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Does Andrew Benintendi make sense as A’s trade target?

Outfield is low on Oakland’s list of needs

Boston Red Sox Summer Camp Photo by John Tlumacki/The Boston Globe via Getty Images

The Oakland A’s offseason has been so quiet that the crickets are starting to charge overtime. Finally, this week has brought something resembling news.

On Thursday they acquired an actual baseball player in reliever Nik Turley, but that was a small enough deal that only cash went the other direction. Before that, on Tuesday, the A’s were involved in a real-life trade rumor, regarding Boston Red Sox outfielder Andrew Benintendi. Sean McAdam of the Boston Sports Journal reported the following:

One industry source believes an Andrew Benintendi deal could happen soon, but it won’t be with MIA: “That’s not happening.’’ Others who’ve checked in: TEX, HOU and OAK. Other source calls PIT a potential fit, mindful of Cherington connection.

This is the faintest of rumors, nothing more than a “checked in” mention. Further reports went on to indicate even more teams involved, and perhaps more deeply involved than the ones mentioned by McAdam. But it also sounds like Benintendi is definitely going somewhere, so with nothing else going on, it’s enough for us to kick the tires on him for a moment.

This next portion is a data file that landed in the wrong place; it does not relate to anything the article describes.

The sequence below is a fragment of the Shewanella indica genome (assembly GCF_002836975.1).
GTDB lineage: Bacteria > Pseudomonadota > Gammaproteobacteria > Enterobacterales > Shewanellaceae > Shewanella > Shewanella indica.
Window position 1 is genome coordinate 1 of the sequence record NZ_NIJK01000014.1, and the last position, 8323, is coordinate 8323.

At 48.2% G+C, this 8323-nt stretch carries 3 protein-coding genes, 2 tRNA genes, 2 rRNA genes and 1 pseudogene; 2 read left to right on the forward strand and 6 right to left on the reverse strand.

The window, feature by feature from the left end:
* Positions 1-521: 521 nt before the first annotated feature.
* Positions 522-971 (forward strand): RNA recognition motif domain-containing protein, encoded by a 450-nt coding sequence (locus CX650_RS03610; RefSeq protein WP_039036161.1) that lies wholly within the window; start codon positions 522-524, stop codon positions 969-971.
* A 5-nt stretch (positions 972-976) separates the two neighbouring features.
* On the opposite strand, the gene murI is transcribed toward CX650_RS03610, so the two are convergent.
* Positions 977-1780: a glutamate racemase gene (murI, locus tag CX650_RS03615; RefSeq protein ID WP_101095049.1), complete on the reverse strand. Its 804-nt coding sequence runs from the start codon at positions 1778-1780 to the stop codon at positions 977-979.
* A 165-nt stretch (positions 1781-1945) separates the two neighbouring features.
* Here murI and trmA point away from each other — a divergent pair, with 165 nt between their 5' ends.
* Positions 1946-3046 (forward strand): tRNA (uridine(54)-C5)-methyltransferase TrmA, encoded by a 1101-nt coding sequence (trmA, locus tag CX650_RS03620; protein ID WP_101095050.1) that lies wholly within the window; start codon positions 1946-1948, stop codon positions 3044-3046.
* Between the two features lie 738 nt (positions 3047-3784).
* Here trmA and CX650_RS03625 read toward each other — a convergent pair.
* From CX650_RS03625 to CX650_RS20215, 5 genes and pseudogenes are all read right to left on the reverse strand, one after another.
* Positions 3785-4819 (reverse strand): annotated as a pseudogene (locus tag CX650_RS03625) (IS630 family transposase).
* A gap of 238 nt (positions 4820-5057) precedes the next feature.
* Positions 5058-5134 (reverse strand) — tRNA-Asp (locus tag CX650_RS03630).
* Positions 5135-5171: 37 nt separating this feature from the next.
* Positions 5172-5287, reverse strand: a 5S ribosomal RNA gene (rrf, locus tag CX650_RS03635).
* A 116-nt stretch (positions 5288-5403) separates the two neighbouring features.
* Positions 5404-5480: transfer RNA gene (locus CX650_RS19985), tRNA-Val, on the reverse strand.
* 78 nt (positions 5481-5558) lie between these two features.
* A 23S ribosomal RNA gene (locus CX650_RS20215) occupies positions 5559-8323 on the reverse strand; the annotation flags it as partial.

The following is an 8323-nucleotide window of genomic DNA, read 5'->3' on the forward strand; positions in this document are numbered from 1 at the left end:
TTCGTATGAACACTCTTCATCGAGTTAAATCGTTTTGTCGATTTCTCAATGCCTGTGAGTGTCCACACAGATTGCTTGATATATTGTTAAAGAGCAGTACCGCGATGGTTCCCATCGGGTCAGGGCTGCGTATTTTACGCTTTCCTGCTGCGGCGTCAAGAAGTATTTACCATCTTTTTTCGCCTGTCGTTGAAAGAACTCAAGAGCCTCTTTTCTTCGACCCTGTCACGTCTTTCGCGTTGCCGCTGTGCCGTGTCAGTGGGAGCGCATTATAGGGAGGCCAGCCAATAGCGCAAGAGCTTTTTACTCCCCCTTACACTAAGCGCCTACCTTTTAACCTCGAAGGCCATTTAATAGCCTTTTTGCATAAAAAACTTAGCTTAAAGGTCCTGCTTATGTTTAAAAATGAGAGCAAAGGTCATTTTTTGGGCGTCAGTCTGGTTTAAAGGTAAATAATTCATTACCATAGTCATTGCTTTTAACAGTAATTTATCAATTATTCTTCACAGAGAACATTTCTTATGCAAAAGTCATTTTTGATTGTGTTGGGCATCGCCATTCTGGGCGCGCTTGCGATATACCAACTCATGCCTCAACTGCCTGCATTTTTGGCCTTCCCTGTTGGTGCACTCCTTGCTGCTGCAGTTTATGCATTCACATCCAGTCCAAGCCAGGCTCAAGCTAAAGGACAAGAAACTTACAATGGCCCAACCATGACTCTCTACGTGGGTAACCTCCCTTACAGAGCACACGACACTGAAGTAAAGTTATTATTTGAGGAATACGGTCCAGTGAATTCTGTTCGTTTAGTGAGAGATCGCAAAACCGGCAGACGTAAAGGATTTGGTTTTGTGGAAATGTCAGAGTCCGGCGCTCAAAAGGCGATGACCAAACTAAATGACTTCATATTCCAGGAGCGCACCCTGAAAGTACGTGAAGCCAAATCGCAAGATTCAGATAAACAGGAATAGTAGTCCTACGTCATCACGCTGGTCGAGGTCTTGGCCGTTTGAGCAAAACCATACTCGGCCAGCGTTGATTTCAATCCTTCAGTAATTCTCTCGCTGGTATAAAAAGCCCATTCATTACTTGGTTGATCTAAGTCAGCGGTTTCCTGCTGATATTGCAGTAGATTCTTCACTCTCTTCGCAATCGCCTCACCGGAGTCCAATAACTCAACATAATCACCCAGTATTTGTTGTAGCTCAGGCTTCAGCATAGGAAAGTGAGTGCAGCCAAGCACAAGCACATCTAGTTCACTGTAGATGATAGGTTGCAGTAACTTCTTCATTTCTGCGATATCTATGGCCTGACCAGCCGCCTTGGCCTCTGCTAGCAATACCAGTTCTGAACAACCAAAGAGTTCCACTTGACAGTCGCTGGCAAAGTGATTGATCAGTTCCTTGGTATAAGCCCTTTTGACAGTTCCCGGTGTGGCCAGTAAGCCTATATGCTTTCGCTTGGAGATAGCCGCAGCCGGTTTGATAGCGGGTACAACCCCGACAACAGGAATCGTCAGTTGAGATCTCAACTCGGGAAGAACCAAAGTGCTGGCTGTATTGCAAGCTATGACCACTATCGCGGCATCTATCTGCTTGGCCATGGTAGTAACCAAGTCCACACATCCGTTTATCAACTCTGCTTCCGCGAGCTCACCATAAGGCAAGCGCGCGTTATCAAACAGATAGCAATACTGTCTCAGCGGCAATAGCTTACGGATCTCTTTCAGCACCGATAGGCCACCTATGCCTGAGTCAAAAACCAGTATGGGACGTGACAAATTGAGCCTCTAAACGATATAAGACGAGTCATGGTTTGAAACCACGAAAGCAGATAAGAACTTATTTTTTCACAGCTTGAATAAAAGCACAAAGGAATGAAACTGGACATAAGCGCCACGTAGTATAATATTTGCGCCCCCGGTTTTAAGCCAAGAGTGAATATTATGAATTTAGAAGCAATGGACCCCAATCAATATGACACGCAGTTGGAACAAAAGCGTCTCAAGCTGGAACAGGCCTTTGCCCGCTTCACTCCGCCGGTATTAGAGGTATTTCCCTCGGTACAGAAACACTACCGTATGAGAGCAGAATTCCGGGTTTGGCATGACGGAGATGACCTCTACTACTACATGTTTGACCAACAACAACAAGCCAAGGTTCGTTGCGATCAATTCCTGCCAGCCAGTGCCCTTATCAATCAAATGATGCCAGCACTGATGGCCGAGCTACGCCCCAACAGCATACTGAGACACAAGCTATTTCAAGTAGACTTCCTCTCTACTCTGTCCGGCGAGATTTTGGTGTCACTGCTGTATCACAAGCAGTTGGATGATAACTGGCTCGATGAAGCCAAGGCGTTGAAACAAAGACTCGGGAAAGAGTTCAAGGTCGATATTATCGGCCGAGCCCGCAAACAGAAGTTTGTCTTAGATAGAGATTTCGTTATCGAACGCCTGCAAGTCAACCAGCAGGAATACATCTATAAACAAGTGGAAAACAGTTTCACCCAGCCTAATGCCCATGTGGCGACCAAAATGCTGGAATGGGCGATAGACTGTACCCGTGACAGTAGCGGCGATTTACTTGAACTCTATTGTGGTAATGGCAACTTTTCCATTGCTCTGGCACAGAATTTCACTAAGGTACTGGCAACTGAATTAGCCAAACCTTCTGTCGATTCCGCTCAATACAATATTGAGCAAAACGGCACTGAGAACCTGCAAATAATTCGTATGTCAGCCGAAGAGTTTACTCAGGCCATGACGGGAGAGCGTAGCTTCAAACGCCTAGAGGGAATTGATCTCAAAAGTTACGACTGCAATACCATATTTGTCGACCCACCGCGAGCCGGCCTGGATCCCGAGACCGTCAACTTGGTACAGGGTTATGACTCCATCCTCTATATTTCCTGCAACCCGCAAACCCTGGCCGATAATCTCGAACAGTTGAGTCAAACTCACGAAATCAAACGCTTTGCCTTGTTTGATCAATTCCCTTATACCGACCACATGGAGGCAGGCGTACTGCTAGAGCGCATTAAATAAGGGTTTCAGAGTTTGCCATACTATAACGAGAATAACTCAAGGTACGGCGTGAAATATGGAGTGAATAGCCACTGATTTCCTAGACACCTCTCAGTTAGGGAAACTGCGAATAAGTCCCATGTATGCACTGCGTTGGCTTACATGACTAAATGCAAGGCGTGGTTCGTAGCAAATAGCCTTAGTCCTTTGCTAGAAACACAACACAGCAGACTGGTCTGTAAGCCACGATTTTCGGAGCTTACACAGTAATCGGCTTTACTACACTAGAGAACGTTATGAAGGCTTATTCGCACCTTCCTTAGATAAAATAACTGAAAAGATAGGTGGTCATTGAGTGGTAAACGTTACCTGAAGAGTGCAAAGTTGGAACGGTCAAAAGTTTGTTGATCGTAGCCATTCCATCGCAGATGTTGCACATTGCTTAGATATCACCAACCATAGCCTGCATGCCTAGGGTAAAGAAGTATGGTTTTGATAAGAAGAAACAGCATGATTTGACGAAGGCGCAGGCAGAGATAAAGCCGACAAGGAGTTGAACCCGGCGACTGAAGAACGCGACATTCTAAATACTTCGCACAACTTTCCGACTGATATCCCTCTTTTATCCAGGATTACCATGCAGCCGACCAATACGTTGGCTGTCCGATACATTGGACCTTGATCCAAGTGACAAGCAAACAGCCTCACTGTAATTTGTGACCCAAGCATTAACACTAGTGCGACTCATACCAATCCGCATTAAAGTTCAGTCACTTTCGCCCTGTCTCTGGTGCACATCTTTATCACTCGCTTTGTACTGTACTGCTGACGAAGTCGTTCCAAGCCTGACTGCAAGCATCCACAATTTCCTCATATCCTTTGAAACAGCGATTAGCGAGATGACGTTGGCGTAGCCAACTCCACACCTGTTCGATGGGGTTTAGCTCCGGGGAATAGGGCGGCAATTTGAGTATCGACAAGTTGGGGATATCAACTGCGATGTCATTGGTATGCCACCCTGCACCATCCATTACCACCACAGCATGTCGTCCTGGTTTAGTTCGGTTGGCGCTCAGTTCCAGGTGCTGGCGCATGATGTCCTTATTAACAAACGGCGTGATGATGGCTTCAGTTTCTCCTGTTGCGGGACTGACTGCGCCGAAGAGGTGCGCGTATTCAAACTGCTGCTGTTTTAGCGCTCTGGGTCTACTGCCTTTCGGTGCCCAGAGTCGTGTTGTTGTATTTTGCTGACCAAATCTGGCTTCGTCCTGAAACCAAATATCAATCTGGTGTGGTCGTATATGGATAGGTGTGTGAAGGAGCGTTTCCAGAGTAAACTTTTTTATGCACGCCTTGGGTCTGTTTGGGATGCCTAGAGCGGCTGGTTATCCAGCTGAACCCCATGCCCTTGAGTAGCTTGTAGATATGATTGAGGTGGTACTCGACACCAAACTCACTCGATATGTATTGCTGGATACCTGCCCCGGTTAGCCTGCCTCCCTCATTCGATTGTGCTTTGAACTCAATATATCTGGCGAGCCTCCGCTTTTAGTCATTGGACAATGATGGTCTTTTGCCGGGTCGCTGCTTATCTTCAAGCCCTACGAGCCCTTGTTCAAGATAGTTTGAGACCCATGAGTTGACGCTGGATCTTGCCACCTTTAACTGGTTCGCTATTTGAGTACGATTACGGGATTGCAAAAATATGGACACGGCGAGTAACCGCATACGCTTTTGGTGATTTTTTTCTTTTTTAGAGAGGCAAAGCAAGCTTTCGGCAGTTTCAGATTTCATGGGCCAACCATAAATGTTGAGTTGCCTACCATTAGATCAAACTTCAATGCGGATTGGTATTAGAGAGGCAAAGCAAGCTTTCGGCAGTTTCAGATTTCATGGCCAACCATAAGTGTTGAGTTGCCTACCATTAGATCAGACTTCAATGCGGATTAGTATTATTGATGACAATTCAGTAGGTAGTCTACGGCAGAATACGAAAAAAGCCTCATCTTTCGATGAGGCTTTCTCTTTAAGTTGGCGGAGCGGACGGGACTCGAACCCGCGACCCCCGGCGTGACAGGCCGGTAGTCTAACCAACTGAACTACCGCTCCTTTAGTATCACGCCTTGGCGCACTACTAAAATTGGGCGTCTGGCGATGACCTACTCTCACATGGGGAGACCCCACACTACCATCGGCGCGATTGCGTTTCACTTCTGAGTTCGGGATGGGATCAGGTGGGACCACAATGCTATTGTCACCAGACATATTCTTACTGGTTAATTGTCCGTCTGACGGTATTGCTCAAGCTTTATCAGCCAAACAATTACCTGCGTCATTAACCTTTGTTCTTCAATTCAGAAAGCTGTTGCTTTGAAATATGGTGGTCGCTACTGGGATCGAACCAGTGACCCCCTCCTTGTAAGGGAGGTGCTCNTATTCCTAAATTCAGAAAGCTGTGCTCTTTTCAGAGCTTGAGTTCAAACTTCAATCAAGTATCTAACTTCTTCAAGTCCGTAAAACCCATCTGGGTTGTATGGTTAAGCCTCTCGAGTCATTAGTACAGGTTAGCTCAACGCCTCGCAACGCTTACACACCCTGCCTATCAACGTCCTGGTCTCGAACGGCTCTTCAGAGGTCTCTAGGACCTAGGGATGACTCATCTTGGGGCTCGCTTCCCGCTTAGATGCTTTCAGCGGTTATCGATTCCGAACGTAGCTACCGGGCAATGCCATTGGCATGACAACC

The short version: Benintendi is a lefty outfielder who might be a great hitter but hasn’t been the last couple years, and might be able to play CF but has rarely needed to in Boston. He slumped in 2019 and then missed most of 2020 to a strained ribcage, but he’s just entering his prime, as he’ll turn 27 in July.

More detail: He’s spent his entire pro career in the spotlight, beginning as a No. 7 overall draft pick and working his way up to being the No. 1 prospect in the entire minors. He made his MLB debut in 2016, and by 2018 he was posting a 4 WAR season and winning a World Series ring.

At his best, he was hitting for average and getting on base, with double-digit homer power and the upside for more thump. He would also steal bases at a high success rate and play solid defense in LF. By age 23 he already put up the numbers of a budding star, leaving his ceiling up to the heights of your imagination.

Benintendi, 2018: .290/.366/.465, 122 wRC+, 16 HR, 10.7%, 16.0% Ks, 21-of-24 SB

But then he fell off a cliff. His swing-and-miss rate skyrocketed in 2019, and with it his strikeouts, which dumped his average and OBP into a more mediocre range. No new power emerged to replace the lost contact, and his steals were cut in half while his sprint speeds indicate that he lost a step. He was still a decent everyday player (2 WAR), but it was a dip in terms of career progress. He got off to an even worse start in 2020, and only played 14 games before getting hurt.

Add it up, and you’ve got a classic buy-low challenge. Do you think Benintendi will bounce back and resume his path to stardom, as a hitter who can get on base and slug and run while playing CF on defense? Or have we already seen his best, as “only” a solid bat in LF?

Benintendi, 2019: .266/.343/.431, 100 wRC+, 13 HR, 9.6% BB, 22.8% Ks